Created to appeal to the purist enthusiast, the Touring variant of the GT3 caused a sensation when it appeared for the 2018 model year. Without the extraverted wing of the conventional GT3 and available only with the traditional 6-speed manual that enthusiasts missed from the 991.1 generation GT3 when it appeared for the 2014 model year, the Touring is for the buyer who appreciates the spectacular performance that only a GT division Porsche can provide, yet also enjoys the analog and interactive character that has traditionally defined the vintage 911 experience. The centerpiece of the car is its 4.0 liter naturally aspirated flat-6, the last remaining naturally aspirated Porsche engine in their entire entire model lineup. With lightened internals and sophisticated new valvetrain, it revs to a spectacular 9,000 RPM giving it an unmistakable character that simply doesn’t exist in a turbocharged motor.
This particular car’s MSRP was $159,520 and included chalk paintwork, bucket seats, front axle lift, extended range fuel tank, red seat belts, fire extinguisher, black trim, dash and center console trim painted to match the exterior of the car, satin platinum finish wheels. The car was ordered on 30 April 2018 for European Delivery, which occurred at the Zuffenhausen factory on 24 September 2018. The owner then proceeded to take the car on 3075 km trip in Germany, Switzerland, Corsica, and Italy, which is obsessively documented with not only photos, but invoices and many other documents, down to gas receipts and the label affixed to the windscreen when the car traveled via ferry from Genova to Corsica. Despite the first service being due at 7,500 miles or 1 year, the owner booked a service for the car at the Porsche dealer in Bologna, Italy at 2062 km just to get the invoice and the stamp in the service book. On the 5th of December 2018, the ship carrying the car crossed under the Golden Gate Bridge, so naturally the owner was there to photograph the moment. The car was delivered to him by Porsche of Walnut Creek a few days later.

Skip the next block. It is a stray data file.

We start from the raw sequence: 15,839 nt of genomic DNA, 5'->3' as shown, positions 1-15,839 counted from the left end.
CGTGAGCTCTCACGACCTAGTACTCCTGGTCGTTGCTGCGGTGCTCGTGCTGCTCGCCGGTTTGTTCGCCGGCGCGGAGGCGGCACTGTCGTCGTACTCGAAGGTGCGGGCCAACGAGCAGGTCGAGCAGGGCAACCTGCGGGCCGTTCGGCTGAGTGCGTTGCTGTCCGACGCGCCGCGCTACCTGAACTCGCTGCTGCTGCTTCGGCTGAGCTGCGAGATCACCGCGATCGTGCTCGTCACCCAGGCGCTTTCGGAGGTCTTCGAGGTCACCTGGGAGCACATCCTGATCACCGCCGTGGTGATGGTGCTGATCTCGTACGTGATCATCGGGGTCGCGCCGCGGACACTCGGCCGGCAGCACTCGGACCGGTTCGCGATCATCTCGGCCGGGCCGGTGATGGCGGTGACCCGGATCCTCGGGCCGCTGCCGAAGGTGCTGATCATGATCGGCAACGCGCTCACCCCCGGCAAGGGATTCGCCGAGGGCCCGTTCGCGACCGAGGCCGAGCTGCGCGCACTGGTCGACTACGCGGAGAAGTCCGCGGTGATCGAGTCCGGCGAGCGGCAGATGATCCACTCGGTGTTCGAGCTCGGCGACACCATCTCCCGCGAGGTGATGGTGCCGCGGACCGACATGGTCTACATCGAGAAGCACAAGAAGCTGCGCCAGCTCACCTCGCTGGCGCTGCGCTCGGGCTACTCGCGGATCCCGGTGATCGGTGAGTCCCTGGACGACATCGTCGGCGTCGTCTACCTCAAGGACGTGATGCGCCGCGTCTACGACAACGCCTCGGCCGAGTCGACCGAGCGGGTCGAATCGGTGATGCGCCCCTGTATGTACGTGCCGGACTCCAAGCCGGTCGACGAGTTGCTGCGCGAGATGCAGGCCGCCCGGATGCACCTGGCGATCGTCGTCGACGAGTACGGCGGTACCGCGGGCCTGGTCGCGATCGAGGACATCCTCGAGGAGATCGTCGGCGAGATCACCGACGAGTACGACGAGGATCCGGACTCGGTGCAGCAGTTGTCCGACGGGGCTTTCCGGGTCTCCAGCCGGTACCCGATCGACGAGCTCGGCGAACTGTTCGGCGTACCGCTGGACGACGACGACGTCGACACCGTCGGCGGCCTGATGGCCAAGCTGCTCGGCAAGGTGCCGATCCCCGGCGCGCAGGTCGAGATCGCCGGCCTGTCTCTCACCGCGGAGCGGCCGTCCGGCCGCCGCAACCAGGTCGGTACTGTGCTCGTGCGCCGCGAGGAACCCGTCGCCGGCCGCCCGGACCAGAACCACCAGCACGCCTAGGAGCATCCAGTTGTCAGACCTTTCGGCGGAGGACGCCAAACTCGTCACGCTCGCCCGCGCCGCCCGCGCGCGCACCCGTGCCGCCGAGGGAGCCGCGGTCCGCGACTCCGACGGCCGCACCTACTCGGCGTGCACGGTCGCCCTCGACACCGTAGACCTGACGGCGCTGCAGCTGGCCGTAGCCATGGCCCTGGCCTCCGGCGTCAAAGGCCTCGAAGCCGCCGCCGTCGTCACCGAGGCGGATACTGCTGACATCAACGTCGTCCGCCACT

The car received its first service in November of 2019 and its second service in January 2021 and also traveled to Washington State and back twice. In November 2020, the owner’s brother spun the car into a grass highway median, necessitating the replacement of the front and rear bumpers, as well the front right fender. The repair was completed without regard to cost: anything with so much as a mark on it was replaced. Aside from the fitment of a Soul exhaust system, clear bra on front surfaces, and houndstooth seat inserts, the car has not been modified.
Included with the car are the following items: window sticker, tools, books including stamped service book showing first service in Italy, internal Porsche newsletter from the factory from the date of the car’s delivery, two German temporary zoll plates (front one still covered in bugs), GT3 factory brochure, misc other brochures from the dealer at time of purchase, Euro delivery gift box from Porsche, miscellaneous Euro delivery documents, original purchase invoice,original order confirmation form (as well as a few other configs that were considered but not bought), copy of check from deposit, all service records including first service done in Italy, warning triangle (required by German regulations), Porsche first aid kit (required by German regulations), safety vest (required to be in car within reach of driver’s seat by German regulations), shipping manifest and logistics label, front and rear CA plates including original envelope, paper plate from dealer that supplied car new, front license plate bracket, issue of the Sports Car Safari magazine issue in which the car was featured, two keys, one with leather pouch, original key chain from dealer that supplied car new, original fabric seat inserts, original exhaust system, stack of receipts, maps, ferry label etc. from Euro delivery trip, a spare Swiss autobahn vignette sticker in case the windscreen ever needs to be replaced in the future, most importantly, Bill the rubber duck, who was a gift from a German hotel and rode on the dashboard for the entire European delivery trip.